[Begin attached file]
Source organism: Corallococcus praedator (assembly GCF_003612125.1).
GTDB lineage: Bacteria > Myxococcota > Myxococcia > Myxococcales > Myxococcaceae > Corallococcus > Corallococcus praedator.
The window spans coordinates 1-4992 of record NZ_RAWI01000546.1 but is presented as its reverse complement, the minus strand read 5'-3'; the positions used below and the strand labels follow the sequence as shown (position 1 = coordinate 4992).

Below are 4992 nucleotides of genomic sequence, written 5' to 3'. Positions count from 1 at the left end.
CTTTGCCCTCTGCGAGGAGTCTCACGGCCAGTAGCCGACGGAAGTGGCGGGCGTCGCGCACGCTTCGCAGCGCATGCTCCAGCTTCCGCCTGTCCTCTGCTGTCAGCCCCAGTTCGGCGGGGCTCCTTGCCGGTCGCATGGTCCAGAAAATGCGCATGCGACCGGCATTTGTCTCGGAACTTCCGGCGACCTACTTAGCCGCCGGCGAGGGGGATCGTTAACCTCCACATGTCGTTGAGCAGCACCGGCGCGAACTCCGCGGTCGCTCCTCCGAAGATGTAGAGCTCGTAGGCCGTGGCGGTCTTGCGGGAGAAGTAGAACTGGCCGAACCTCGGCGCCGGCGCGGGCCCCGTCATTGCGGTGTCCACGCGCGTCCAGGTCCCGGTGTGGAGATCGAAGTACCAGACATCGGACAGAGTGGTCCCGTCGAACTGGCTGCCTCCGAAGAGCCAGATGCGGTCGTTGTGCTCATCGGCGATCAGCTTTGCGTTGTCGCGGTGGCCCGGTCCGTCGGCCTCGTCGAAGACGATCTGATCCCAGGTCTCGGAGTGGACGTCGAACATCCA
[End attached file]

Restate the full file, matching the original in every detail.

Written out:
Source organism: Corallococcus praedator (assembly GCF_003612125.1).
GTDB lineage: Bacteria > Myxococcota > Myxococcia > Myxococcales > Myxococcaceae > Corallococcus > Corallococcus praedator.
The window spans coordinates 1-4992 of record NZ_RAWI01000546.1 but is presented as its reverse complement, the minus strand read 5'-3'; the positions used below and the strand labels follow the sequence as shown (position 1 = coordinate 4992).

Below are 4992 nucleotides of genomic sequence, written 5' to 3'. Positions count from 1 at the left end.
CTTTGCCCTCTGCGAGGAGTCTCACGGCCAGTAGCCGACGGAAGTGGCGGGCGTCGCGCACGCTTCGCAGCGCATGCTCCAGCTTCCGCCTGTCCTCTGCTGTCAGCCCCAGTTCGGCGGGGCTCCTTGCCGGTCGCATGGTCCAGAAAATGCGCATGCGACCGGCATTTGTCTCGGAACTTCCGGCGACCTACTTAGCCGCCGGCGAGGGGGATCGTTAACCTCCACATGTCGTTGAGCAGCACCGGCGCGAACTCCGCGGTCGCTCCTCCGAAGATGTAGAGCTCGTAGGCCGTGGCGGTCTTGCGGGAGAAGTAGAACTGGCCGAACCTCGGCGCCGGCGCGGGCCCCGTCATTGCGGTGTCCACGCGCGTCCAGGTCCCGGTGTGGAGATCGAAGTACCAGACATCGGACAGAGTGGTCCCGTCGAACTGGCTGCCTCCGAAGAGCCAGATGCGGTCGTTGTGCTCATCGGCGATCAGCTTTGCGTTGTCGCGGTGGCCCGGTCCGTCGGCCTCGTCGAAGACGATCTGATCCCAGGTCTCGGAGTGGACGTCGAACATCCA